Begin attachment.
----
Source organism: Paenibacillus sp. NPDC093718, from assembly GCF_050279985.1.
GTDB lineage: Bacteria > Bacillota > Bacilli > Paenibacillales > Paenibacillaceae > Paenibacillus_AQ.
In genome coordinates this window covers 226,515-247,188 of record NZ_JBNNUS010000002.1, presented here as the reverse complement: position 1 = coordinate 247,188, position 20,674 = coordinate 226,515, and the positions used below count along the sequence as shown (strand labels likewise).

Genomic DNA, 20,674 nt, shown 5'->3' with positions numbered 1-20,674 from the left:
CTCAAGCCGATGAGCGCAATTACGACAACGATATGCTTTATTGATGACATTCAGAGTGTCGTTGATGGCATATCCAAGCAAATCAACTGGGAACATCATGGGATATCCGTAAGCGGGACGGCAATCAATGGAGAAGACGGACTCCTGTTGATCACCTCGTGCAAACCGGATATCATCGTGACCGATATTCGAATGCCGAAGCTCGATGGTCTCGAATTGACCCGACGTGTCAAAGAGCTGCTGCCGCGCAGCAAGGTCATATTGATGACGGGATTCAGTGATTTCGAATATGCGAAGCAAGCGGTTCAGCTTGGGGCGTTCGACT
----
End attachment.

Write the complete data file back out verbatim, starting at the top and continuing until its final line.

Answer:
Source organism: Paenibacillus sp. NPDC093718, from assembly GCF_050279985.1.
GTDB lineage: Bacteria > Bacillota > Bacilli > Paenibacillales > Paenibacillaceae > Paenibacillus_AQ.
In genome coordinates this window covers 226,515-247,188 of record NZ_JBNNUS010000002.1, presented here as the reverse complement: position 1 = coordinate 247,188, position 20,674 = coordinate 226,515, and the positions used below count along the sequence as shown (strand labels likewise).

Genomic DNA, 20,674 nt, shown 5'->3' with positions numbered 1-20,674 from the left:
CTCAAGCCGATGAGCGCAATTACGACAACGATATGCTTTATTGATGACATTCAGAGTGTCGTTGATGGCATATCCAAGCAAATCAACTGGGAACATCATGGGATATCCGTAAGCGGGACGGCAATCAATGGAGAAGACGGACTCCTGTTGATCACCTCGTGCAAACCGGATATCATCGTGACCGATATTCGAATGCCGAAGCTCGATGGTCTCGAATTGACCCGACGTGTCAAAGAGCTGCTGCCGCGCAGCAAGGTCATATTGATGACGGGATTCAGTGATTTCGAATATGCGAAGCAAGCGGTTCAGCTTGGGGCGTTCGACT